Specifications

Engine & Drivetrain:
Engine: 4-stroke, 2-cylinder, liquid-cooled, DOHC
Displacement :645 cc
Bore x Stroke: 81.0 mm x 62.6 mm
Compression ratio: 11.2: 1
Max power: 75 hp @8500 rpm
Max torque: 47 ft lbs @ 8100 rpm
Ignition system: Electronic ignition (Transistorized)
Fuel system: Fuel injection
Starter system: Electric
Lubrication system: Wet sump
Transmission: 6-speed constant mesh
Primary drive ratio: 2.088 (71/34)
Final drive ratio: 3.066(46/15)
Chassis:
Suspension, Front: Telescopic, coil spring, oil damped, spring preload adjustable
Suspension, Rear: Link type, coil spring, oil damped, spring preload adjustable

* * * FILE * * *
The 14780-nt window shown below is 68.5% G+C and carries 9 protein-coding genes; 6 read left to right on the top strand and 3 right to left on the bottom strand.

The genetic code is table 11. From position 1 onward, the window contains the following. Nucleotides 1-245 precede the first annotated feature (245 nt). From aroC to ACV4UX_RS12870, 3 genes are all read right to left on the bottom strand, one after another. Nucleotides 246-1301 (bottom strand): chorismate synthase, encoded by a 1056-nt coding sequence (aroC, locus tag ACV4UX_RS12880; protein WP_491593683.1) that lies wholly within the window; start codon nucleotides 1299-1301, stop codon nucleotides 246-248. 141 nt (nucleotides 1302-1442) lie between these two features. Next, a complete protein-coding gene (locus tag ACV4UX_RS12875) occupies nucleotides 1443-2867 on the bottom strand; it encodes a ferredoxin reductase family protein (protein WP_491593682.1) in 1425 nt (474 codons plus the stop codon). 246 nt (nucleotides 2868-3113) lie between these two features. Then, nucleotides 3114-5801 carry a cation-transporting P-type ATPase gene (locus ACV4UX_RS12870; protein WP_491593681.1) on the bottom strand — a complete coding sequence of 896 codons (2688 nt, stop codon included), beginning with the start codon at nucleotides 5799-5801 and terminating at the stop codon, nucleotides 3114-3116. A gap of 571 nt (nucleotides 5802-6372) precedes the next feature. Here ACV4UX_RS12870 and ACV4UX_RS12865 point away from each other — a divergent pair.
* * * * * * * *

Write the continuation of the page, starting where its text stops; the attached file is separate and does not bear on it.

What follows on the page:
Rake / Trail: 25° /4.2 inches
Brakes, Front/ Rear: Disc, twin/ Disc
Wheels, Front/ Rear: 17M/C x MT3.50/ 17M/Cx MT5.00
Tire, Front: Dunlop, 120/70ZR17M/C (58W), tubeless
Tire, Rear: Dunlop, 160/60ZR17M/C (69W), tubeless
Dimensions & Capacities:
Overall Length: 84.3 inches
Overall width :28.7 inches
Overall height: 42.9 inches
Wheelbase: 56.9 inches
Ground clearance: 5.3 inches
Seat height: 31.1 inches
Curb weight: 436.5 lbs
Fuel tank capacity: 3.8 gals
Oil capacity: 3.2 qts
Fuel economy (in WMTC mode): 60 mpg
Emission level: Euro 4
Details:
Color: Glass Sparkle Black/Metallic Oort Gray No.3 (BD7)
Price: TBA

References

Suzuki SV650

2017 - 2018 Suzuki SV650 ABS
- image 664038

See our review of the Suzuki SV650.

Kawasaki Vulcan S

2016 - 2018 Kawasaki Vulcan S / S Cafe / S SE
- image 745102

See our review of the Kawasaki Vulcan S.

All images featured on this website are copyrighted to their respective rightful owners. No infringement is intended. Image Source: suzukicycles.com, kawasaki.com